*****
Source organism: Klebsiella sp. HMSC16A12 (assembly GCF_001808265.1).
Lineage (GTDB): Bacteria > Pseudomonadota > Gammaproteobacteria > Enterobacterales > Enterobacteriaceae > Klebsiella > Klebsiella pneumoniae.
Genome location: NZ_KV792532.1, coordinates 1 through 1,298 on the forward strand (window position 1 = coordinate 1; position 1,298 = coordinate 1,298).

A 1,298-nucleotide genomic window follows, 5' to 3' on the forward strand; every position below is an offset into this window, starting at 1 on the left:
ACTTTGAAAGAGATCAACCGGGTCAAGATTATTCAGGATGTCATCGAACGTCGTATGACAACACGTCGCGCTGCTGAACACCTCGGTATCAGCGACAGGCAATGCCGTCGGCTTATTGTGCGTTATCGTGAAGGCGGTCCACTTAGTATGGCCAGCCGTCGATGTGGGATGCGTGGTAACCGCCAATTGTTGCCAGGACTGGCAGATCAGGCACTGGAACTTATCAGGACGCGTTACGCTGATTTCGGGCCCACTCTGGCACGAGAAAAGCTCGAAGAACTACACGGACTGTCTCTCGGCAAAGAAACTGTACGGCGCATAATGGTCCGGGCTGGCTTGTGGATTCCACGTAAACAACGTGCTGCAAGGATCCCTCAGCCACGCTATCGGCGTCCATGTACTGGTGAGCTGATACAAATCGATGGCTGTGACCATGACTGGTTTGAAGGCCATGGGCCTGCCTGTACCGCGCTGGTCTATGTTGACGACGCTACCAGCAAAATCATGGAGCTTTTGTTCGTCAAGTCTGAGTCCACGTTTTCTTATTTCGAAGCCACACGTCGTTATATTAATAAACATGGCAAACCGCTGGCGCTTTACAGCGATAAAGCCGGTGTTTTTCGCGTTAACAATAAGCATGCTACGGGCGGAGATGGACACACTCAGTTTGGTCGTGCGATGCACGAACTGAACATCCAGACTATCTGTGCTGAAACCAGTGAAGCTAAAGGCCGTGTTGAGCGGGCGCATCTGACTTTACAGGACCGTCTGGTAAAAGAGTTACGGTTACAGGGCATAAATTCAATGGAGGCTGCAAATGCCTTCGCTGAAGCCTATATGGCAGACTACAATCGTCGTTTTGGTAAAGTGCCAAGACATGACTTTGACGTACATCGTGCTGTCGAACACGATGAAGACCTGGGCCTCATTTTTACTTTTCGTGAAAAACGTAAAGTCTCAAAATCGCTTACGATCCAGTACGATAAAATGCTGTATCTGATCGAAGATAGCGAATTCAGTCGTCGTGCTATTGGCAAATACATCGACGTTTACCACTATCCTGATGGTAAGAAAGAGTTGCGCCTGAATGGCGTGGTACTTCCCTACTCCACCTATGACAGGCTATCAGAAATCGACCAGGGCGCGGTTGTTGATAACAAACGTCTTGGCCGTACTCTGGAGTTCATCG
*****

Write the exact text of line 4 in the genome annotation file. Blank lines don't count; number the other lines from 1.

A 1,298-nucleotide genomic window follows, 5' to 3' on the forward strand; every position below is an offset into this window, starting at 1 on the left: